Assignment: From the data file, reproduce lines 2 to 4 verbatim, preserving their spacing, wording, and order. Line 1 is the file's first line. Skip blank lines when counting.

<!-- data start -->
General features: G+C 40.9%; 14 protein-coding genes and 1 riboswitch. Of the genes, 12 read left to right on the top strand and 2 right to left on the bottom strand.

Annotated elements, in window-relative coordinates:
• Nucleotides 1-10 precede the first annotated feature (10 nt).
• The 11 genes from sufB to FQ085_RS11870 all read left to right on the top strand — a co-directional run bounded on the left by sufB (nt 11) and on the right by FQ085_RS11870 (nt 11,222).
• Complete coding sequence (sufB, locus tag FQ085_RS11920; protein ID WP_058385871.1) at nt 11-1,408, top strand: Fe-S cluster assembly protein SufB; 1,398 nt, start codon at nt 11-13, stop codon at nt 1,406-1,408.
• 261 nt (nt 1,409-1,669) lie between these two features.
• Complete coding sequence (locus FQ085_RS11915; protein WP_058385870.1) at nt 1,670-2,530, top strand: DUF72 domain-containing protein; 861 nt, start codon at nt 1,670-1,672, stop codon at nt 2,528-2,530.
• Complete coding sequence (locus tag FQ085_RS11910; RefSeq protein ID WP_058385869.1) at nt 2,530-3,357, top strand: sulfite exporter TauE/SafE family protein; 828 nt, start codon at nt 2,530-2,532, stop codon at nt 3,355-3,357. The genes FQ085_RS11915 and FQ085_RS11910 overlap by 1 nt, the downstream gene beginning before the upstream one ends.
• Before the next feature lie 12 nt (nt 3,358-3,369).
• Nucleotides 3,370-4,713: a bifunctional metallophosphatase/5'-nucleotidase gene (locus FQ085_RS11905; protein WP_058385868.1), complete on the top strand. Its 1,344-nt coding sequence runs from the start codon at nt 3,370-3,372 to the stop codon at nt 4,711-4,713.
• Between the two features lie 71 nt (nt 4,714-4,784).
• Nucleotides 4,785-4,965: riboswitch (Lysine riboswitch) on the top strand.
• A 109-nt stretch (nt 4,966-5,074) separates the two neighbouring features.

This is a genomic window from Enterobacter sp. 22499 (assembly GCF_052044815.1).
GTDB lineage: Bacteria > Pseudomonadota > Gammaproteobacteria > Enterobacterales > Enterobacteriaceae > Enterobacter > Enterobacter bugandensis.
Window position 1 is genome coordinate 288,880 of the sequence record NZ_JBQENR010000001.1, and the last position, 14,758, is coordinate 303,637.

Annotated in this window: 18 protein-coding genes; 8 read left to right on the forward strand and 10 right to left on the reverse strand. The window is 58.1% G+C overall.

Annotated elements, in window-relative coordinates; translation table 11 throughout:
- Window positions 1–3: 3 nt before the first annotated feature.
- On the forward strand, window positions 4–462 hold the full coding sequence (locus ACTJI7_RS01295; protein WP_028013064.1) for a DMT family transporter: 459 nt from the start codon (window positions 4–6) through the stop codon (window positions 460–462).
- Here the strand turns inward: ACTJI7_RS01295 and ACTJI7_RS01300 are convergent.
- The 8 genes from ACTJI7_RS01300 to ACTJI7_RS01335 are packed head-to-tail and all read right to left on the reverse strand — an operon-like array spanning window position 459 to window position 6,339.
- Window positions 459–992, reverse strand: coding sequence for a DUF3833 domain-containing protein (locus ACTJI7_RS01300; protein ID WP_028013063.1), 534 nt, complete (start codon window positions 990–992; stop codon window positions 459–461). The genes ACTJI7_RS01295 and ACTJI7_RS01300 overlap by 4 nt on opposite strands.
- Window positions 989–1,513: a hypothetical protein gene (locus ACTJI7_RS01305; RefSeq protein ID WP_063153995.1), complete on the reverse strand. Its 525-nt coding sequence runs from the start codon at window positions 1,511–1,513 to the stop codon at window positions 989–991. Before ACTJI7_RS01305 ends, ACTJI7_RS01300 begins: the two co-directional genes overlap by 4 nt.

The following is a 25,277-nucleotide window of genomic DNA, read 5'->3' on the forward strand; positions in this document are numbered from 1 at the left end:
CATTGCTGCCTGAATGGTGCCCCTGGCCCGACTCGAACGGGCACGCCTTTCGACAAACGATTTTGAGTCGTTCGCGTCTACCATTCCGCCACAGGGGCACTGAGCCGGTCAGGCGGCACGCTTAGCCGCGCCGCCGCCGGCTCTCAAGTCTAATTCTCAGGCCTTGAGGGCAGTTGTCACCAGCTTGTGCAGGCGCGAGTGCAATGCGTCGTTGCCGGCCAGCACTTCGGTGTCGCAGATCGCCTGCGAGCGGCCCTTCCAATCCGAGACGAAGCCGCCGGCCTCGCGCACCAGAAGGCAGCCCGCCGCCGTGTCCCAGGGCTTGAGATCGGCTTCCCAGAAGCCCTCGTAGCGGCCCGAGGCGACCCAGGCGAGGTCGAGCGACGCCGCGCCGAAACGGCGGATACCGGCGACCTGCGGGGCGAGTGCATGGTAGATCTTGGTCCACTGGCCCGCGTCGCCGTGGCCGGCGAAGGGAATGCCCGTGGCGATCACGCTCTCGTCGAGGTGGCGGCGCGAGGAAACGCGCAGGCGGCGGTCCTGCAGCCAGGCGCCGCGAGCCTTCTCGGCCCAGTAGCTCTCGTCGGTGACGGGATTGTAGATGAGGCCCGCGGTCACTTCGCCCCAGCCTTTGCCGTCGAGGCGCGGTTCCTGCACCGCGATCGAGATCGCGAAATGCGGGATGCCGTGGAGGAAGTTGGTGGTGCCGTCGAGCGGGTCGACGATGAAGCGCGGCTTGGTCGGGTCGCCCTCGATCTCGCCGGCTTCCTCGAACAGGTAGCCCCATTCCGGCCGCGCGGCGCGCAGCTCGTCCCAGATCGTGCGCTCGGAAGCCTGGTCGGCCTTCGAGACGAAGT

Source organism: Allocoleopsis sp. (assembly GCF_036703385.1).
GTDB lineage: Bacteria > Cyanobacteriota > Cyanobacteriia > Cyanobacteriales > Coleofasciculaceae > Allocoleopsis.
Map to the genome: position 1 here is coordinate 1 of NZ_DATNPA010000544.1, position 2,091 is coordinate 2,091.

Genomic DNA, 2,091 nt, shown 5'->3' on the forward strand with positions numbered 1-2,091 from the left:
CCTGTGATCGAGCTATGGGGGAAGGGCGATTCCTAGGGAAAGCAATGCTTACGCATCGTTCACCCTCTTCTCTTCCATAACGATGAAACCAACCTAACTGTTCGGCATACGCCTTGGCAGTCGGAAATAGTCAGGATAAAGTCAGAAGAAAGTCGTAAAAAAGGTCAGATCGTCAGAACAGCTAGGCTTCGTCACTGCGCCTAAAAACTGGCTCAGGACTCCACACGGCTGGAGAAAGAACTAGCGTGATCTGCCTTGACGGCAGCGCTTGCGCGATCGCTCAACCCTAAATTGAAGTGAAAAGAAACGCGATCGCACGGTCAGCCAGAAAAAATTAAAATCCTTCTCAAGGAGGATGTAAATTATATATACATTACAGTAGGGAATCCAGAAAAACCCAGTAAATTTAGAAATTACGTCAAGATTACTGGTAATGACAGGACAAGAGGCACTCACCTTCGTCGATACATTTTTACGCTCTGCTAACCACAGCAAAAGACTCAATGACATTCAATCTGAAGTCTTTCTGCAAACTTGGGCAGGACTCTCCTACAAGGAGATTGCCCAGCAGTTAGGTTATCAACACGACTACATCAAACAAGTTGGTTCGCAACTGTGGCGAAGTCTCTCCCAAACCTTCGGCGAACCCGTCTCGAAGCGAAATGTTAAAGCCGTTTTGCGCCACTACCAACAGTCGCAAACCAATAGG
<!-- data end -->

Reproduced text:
Annotated elements, in window-relative coordinates:
• Nucleotides 1-10 precede the first annotated feature (10 nt).
• The 11 genes from sufB to FQ085_RS11870 all read left to right on the top strand — a co-directional run bounded on the left by sufB (nt 11) and on the right by FQ085_RS11870 (nt 11,222).